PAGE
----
Literature Scrolled displays out Hierarchically paged displays are more efficient than scrolling displays except with more able subjects where there was little difference. These results show that the choice of a particular display can affect performance of its operators according to their ability. The experiments were carried out on 23 subjects at the Department of Applied Psychology at UWIST who had to locate faults in a network of units. The hierarchi&ly paged display contained a 6 x 9 network considered as nine pages, each 2 x 3, with connections between adjacent pages. In the scrolling display a page-sized window was provided with scrolling left, right, up or down by
More bits of output Working with digital image display terminals, it is helpful to have some knowledge of the nature of the colours that can be displayed. Such understanding helps obtain high quality displays and is essential to applications requiring real colour. A paper by A. Santisteban (IBM J Res Dev 27 (1983) 127) seeks to provide this service for IBM’s Hacienda image processing system. It has 1024 x
typing a key letter. Speed of fault-finding did not vary significantly for the two types of display, but fewer errors were made with the hierarchically paged display. Lowability subjects scored worse with the scrolling display, and there was little difference in the other three permutations of subject ability and display type. What the researchers did not expect to find was that restricting the proportion of the system displayed improved the consistency of performances between subjects. This, they think, may prove a useful consideration for the systems designer when estimating overall reliability. J.B. Brooke, K.D. Duncan Ergonomics 26 (1983) 465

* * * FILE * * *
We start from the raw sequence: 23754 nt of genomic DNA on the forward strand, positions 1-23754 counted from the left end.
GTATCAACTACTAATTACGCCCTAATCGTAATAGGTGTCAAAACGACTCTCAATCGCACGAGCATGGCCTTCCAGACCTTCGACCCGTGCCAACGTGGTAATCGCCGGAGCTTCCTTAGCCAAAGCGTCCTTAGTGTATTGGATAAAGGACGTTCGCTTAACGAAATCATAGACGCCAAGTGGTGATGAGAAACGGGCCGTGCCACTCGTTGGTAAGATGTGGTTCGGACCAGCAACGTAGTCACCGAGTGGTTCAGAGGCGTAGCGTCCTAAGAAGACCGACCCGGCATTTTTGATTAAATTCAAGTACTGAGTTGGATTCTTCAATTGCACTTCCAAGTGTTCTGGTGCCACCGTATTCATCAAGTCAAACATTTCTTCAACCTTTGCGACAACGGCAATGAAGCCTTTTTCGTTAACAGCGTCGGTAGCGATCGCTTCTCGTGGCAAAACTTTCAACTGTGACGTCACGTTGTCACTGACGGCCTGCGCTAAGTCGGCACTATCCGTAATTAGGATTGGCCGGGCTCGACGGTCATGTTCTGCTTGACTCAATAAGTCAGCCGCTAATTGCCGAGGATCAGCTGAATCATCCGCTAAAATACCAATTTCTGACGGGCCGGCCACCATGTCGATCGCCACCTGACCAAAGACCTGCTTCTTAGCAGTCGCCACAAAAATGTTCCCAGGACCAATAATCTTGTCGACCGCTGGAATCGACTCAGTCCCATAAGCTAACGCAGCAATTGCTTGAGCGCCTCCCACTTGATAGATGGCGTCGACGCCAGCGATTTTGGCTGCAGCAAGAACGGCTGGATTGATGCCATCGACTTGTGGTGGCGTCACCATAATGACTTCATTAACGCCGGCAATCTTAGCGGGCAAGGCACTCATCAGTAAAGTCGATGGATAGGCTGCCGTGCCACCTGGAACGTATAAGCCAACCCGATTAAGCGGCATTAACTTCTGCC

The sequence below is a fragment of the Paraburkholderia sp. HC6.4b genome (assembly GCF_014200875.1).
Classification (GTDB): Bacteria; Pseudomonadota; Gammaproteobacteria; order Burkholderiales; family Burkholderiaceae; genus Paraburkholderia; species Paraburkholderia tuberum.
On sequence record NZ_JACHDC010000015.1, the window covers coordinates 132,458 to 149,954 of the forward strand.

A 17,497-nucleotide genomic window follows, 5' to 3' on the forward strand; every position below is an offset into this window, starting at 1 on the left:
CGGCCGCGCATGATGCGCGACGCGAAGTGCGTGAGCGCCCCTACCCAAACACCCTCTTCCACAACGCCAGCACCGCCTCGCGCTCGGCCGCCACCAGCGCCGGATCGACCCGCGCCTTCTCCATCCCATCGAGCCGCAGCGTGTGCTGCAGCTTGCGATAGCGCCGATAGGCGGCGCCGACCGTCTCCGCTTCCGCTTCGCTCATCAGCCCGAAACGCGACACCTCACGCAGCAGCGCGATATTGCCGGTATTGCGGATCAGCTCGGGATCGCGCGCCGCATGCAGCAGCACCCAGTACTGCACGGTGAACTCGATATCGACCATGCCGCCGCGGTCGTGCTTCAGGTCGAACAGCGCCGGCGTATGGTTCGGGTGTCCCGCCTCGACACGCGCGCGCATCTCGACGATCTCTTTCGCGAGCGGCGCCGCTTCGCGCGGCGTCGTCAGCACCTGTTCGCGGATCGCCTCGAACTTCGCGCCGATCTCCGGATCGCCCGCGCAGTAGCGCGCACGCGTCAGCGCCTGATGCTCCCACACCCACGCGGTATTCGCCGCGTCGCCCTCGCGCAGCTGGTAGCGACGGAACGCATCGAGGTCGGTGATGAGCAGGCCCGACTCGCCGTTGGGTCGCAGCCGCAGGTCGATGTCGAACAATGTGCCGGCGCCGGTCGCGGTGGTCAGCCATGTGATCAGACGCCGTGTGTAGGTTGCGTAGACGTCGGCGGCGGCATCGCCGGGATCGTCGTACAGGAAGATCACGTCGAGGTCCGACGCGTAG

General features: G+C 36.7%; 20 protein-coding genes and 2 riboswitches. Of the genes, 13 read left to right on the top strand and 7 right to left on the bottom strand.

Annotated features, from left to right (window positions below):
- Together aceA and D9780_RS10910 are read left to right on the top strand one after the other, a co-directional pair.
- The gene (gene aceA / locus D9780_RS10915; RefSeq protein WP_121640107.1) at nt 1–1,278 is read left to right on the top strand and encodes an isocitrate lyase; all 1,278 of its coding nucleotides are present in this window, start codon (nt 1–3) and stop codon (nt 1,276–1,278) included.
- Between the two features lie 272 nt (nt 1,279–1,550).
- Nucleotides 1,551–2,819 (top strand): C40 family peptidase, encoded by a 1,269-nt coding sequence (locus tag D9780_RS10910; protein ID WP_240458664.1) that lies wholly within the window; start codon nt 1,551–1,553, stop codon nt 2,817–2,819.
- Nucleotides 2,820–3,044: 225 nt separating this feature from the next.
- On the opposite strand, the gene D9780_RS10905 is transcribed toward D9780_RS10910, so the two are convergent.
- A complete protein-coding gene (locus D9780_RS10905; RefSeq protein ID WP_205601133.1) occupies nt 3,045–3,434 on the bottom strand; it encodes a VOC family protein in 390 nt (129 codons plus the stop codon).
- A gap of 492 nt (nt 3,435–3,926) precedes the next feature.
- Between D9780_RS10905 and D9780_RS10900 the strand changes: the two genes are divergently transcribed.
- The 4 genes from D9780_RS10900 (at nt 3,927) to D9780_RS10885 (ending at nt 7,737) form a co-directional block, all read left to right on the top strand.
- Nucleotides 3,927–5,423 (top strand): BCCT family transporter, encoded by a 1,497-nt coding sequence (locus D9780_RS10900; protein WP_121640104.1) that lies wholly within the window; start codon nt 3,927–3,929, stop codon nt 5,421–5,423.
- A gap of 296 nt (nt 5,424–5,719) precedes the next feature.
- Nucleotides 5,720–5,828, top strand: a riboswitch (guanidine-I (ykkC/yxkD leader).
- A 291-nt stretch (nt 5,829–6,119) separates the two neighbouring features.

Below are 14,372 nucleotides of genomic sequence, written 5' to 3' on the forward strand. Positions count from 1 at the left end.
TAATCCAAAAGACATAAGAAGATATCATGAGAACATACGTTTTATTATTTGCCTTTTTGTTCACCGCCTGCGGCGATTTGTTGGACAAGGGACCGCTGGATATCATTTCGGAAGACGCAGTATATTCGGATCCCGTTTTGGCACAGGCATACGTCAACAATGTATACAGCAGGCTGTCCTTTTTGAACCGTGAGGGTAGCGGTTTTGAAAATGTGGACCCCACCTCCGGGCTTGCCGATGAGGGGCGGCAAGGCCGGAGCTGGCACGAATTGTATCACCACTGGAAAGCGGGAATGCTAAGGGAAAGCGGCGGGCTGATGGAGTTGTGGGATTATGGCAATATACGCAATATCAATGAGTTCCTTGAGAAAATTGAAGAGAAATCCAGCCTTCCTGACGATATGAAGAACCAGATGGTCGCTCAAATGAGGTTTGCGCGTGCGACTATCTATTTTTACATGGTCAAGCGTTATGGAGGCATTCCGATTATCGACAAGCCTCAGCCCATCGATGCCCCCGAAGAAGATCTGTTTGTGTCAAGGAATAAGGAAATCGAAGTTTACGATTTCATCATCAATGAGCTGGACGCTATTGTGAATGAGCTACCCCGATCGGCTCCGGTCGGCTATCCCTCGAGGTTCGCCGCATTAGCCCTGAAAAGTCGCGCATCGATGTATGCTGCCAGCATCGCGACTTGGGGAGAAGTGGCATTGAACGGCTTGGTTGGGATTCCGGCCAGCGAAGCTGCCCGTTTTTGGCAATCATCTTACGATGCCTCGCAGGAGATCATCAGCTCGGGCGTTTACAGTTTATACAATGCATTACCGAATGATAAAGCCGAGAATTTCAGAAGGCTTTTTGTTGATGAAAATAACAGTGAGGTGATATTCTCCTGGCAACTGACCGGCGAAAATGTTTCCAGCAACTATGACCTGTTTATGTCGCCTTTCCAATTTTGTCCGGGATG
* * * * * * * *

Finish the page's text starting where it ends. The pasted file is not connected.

1024 refresh buffer locations with 12 image data bits and a 15-bit video lookup table. 4 096 colours are simultaneously displayable from a menu of 32 768. Proposals for describing the discrete set of colours displayable are based on the CIE 1976 colour space (which uses an intensity-hue-saturation perceptual basis). Results obtained suffice ia first approximation applicable to similar displays, the author claims. He concludes
Visual display units introduced to the working environment must be well integrated with less strenuous, manual procedures. This is essential, according to the Swedish National Board of Gccupational,Safety and Health, if stress and visual strain are to be avoided (E. Gunnarsson, I. siiderberg Appl Erg 14 (1983) 61). The board conducted an experiment in the sales office and directory enquiries departments of the Swedish Telecommunications Administration. VDU users, 15 from the former location and 30 from the latter, were divided into two age groups and asked to perform tasks at ‘normal’ and ‘intensified’ levels. Effects of the work were assessed qualitatively, by questionnaire, and quantitatively, by measurement of near points of accommodation and convergence. Results revealed the importance of factors such as work spell duration and rigidity of work routines. that it is advisable to design imageprocessing VDUs with the greatest possible number of outnut bits from the video look-up table. Th;! number of image data bits in the refresh buffer need not be so high.
the authoritative international journal on microcomputer technology
Further details, including subscription rates from: Christine Mullins Butterworth Scientific Limited - Journals Division PO Box 63 Westbuty House Bury Street Guildford Surrey GU2 5BH England Telephone: 0483 31261
DISPLAYS. OCTOBER 1983